Established English tutor, accomplished writer and passionate founder of Figtree’s first creative writing class, Khaled is helping children rediscover the joy of the written word. We talk to Khaled about his tutoring career and how creative writing can benefit students across the curriculum.
How long have you been tutoring for, and what brought you to Figtree?
Having spent over ten years teaching English as a second language in Paris, I was ready for a change. When I heard how much of a demand there was for creative writing lessons in London, it seemed like the perfect opportunity to switch subject and scenery.
I’ve been at Figtree for two years now and I think their personal approach to their students is just what many of them need. It boosts motivation, helps students connect with the material and understand why it’s important.
Do you specialise in any particular subjects – and if so, why?
I teach a range of subjects, including English and French, and help prepare students for school entrance exams, such as the 7-Plus, 11-Plus and 13-Plus. But as a writer myself, my specialism lies in creative writing.
It’s definitely a challenge trying to simplify the mechanics of writing for a young audience, but seeing my students get to grips with writing makes it a challenge I love. Teaching creative writing is very much an interactive process, and it’s my job to recognise my students’ strengths and improve their weaknesses – while ensuring they stay engaged and excited by their work.
What could we expect from one of your creative writing classes?
My creative writing classes are designed to improve students’ writing techniques, and their hold on the language, to support them in a whole range of academic pursuits. But it’s also very important to me that they learn to love and appreciate the reading and writing process – I want them to be as excited as I am by the possibilities of literary expression.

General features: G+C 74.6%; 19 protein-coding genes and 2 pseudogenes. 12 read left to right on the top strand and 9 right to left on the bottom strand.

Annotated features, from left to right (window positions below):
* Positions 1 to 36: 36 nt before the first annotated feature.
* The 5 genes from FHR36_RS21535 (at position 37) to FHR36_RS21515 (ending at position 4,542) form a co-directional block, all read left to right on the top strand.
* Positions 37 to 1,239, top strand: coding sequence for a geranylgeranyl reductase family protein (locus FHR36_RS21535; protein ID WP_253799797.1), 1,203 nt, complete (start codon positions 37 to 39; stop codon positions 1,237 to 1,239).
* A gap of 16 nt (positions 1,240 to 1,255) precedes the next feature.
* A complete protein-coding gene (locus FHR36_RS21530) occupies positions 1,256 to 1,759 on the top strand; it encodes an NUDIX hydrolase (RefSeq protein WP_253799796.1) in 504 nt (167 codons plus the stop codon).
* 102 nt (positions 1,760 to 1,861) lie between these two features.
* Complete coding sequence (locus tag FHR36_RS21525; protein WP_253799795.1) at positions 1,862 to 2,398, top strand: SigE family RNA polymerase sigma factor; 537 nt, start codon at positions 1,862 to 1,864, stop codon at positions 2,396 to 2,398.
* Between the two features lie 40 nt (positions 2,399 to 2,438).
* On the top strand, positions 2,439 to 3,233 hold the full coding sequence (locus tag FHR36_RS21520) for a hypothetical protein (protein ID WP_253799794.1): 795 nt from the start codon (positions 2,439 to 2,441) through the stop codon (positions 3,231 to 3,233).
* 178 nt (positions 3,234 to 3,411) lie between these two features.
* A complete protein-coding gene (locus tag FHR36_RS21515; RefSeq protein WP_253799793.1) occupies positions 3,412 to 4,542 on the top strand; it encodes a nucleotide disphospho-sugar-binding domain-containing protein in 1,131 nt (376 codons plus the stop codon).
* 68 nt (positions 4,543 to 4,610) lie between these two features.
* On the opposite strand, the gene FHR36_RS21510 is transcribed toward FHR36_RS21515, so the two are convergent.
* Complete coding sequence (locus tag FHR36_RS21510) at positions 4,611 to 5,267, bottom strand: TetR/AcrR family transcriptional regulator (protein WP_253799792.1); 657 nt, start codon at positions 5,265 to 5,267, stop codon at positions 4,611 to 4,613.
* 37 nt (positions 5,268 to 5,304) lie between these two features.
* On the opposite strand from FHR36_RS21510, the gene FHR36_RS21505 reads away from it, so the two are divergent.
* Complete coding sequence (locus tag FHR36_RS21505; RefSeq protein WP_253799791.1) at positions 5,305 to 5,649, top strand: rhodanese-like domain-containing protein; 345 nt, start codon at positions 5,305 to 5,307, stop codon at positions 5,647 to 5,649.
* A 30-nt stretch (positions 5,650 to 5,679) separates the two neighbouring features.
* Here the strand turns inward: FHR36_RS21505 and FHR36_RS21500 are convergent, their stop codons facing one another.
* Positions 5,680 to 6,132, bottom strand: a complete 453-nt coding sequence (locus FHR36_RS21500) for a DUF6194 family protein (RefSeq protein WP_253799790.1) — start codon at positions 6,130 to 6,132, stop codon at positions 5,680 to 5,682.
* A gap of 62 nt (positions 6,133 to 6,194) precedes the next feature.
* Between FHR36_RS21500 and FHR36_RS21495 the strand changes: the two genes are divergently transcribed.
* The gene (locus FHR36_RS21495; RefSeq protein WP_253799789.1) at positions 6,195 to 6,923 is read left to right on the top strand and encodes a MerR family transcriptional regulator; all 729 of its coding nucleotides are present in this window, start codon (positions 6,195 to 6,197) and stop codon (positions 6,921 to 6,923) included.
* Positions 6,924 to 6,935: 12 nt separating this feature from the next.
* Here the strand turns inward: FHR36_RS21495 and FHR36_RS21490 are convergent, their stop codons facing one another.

I use a lot of great literature to inspire my students in class, but I’ve also crafted specific exercises to improve their confidence with a range of writing techniques. I’m continuing to explore more interactive, engaging ways to conduct my creative writing workshops, taking into consideration the age and level of each student. This tailored approach allows me to incrementally prepare children to take on some of the more challenging texts they’ll be expected to read as they get older.
Why do you think creative writing is so important for children to learn?
I believe creative writing exposes children, often for the first time, to challenging philosophical and social ideas in a palatable form. That’s why it’s all the more important that they’re given the opportunity to read the right things, so that they’re introduced to the joys of reading from a young age.
But the benefits of creative writing go far beyond the confines of the page we’re working on. Learning how to structure a plot, convey character and express continuity equips children with tools that will help across the curriculum. It improves their problem-solving skills, vocabulary and grasp of abstract ideas, while the ability to interpret text, develop coherent thoughts and structure an argument is indispensible in any discipline.
Who is your all-time favourite author?
That’s tricky – I don’t think I can choose just one! I love Kazuo Ishiguro, Lydia Davis and Junot Diaz, but my list could go on.